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Nurse who helped deliver thousands of babies, retiring

December 25, 2000

Nurse who helped deliver thousands of babies, retiring



By ANDREA BROWN-HURLEY / Staff Writer


After nearly 30 years on the job, obstetrics nurse Connie Martin still approaches each shift with newborn enthusiasm.

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"Every day is a totally different experience," said Martin, who works in the birthing center at Washington County Hospital in Hagerstown.

"It's always exciting," she said. "I know I'm going to miss the patients and the people who I work with."

Martin will retire Jan. 17.

Her co-workers said the "grandmother of obstetrics" will be missed.

"She's just such an inspiration," said fellow obstetrics nurse Barbara Constable. "If you just met her, you'd think it was her first day on the job because she still has such love and enthusiasm for it."

Since graduating from the Washington County Hospital School of Nursing in 1959, Martin has helped deliver thousands of babies, cared for countless new mothers and trained almost all the night-shift nurses in the obstetrics unit, she said.

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She said she's always tried to have a positive attitude and impress upon the fledgling nurses she's trained the importance of treating patients the way they would like to be treated.

Martin worked mainly on the hospital's post-partum unit in the early part of her career, and took a nine-year leave of absence to care for her own six young children.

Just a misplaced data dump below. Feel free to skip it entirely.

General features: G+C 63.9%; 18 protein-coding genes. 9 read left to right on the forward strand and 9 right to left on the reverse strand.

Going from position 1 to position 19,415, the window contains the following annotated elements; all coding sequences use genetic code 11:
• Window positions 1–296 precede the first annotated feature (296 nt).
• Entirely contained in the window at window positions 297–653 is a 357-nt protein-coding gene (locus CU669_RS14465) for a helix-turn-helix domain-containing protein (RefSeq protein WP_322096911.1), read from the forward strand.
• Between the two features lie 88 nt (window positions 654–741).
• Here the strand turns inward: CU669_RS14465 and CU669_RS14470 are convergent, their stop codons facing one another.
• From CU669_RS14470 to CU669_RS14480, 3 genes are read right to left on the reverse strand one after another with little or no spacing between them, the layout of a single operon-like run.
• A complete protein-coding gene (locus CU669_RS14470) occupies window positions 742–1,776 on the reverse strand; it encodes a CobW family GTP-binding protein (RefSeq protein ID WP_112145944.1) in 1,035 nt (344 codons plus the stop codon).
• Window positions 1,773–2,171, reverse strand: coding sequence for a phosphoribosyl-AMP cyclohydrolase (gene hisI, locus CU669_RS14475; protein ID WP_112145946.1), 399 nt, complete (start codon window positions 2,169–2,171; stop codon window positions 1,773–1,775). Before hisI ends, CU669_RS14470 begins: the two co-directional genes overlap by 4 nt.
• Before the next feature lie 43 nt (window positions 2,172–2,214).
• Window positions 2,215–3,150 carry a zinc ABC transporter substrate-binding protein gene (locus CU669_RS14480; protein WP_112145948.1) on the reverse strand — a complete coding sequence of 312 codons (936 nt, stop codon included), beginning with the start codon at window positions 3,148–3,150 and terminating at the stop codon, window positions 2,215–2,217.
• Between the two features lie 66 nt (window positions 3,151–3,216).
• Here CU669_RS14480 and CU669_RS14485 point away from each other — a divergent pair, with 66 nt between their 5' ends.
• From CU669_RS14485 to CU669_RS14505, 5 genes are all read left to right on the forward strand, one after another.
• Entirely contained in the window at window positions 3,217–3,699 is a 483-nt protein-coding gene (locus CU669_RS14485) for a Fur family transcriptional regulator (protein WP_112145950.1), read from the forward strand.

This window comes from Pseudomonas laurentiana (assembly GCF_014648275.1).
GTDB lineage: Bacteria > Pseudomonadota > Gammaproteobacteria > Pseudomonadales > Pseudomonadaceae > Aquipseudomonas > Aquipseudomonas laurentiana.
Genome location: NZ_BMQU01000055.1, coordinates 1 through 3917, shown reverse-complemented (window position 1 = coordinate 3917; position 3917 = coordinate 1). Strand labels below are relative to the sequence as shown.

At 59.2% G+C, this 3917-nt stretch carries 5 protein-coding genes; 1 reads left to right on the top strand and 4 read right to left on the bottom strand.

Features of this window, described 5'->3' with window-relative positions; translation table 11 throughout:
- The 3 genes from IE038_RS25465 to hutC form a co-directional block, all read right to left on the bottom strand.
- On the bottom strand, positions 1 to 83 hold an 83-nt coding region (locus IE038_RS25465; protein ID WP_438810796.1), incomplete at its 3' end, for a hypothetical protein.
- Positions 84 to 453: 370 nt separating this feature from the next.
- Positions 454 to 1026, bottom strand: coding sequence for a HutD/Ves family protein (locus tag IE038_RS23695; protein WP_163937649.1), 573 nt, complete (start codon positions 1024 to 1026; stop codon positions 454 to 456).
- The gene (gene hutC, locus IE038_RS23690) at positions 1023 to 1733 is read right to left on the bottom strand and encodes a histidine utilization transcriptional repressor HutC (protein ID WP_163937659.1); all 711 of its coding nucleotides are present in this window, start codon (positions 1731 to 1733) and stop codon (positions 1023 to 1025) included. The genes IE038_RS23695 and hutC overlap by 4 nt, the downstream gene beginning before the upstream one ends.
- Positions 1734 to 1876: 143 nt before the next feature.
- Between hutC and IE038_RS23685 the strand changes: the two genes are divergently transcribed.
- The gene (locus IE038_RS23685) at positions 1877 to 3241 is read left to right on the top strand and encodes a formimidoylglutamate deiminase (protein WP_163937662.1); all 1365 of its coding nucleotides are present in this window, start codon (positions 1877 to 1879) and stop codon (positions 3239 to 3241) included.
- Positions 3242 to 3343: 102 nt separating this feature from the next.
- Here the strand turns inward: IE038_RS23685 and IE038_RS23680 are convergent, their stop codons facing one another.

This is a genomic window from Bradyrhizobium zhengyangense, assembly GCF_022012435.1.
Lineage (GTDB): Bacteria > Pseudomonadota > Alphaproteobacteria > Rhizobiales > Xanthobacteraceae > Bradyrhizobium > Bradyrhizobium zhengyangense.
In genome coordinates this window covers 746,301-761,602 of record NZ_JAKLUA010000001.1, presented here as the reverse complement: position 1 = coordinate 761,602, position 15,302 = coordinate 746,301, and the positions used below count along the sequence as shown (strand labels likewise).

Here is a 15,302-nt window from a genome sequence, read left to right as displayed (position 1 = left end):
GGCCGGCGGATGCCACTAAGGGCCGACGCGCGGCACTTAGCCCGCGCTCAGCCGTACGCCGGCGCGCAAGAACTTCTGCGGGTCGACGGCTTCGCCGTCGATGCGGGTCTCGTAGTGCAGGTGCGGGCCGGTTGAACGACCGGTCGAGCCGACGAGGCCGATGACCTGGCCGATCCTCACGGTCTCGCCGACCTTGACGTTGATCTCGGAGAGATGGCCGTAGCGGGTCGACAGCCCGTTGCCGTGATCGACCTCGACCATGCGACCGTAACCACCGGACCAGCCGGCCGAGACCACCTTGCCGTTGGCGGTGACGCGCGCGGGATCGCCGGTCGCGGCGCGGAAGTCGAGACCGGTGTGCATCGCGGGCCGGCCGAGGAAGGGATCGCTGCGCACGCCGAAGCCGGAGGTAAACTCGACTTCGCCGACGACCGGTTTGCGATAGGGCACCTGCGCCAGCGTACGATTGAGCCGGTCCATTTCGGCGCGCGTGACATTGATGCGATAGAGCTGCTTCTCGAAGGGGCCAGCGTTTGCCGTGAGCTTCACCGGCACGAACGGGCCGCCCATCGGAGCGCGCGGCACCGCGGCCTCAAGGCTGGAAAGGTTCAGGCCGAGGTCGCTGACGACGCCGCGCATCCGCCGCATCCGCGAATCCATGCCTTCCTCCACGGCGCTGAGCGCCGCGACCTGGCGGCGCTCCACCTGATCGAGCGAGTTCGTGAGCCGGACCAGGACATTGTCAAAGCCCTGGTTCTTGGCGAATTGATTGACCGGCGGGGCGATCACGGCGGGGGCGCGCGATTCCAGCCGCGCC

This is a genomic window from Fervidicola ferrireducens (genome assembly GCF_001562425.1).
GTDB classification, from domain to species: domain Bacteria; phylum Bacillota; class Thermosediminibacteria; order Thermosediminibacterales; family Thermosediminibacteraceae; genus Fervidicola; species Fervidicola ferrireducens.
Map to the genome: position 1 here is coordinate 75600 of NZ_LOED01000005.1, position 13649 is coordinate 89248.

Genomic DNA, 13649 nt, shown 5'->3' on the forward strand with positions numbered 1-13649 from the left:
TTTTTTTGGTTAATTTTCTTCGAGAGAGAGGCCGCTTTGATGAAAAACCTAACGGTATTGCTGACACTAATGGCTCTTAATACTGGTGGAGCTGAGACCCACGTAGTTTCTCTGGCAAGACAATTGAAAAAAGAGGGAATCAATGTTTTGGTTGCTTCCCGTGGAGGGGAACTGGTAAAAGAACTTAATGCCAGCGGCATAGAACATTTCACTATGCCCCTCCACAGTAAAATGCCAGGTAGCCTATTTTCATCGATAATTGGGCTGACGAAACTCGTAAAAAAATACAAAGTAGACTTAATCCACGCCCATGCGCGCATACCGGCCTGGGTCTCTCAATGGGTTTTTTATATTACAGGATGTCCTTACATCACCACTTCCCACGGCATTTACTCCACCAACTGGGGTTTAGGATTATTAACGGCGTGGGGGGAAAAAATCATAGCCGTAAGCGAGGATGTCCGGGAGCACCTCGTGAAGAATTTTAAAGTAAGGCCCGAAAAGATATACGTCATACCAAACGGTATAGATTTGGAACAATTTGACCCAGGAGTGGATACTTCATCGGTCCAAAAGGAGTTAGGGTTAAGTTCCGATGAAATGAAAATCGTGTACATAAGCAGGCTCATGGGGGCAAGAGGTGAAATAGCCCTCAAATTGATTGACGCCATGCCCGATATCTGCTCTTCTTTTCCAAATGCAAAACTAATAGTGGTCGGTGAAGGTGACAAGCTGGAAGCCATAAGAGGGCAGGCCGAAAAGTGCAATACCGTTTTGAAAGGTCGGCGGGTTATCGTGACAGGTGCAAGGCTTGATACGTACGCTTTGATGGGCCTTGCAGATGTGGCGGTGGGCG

In the early 1980s, she began filling in wherever there was a nursing need in the hospital because she wanted a fresh challenge and to brush up on her skills, Martin said.

But the joy of "seeing all these new babies come into the world" drew Martin back to obstetrics and a full-time position in the labor and delivery unit, she said.

Her responsibilities at the birthing center, where she's worked the 7 p.m. to 7 a.m. shift since 1990, have ranged from making staff assignments to coaching labor patients.

She's basked in the joy of new arrivals and shared the grief of losing babies.

Obstetrics have drastically changed since Martin paid a total of $250 - including her uniform, books and room and board - to attend two years of nursing school, she said.

Would-be obstetrics nurses now receive more classroom education but less hands-on clinical training in all medical fields, Martin said.

"When I was in training, you really got more of a feel for the care you gave your patients by spending about three months in each specialty," she said. "The student nurses lived at Pangborn Hall and staffed the hospital at night."

The technology has improved, epidurals to relieve labor pain have become much more common, and expectant parents are better educated about the birth process and parenting, Martin said.

Obstetrics is also more family-centered now, she said.

"You're taking care of the whole family. When you work here in the birthing center, you do everything."

Martin said she'd like to do some part-time clerical work in the birthing center after she retires, but plans to spend most of her time with her husband, Robert, and their large family.

"For all these years, they've worked things around my schedule," Martin said. "It's time."

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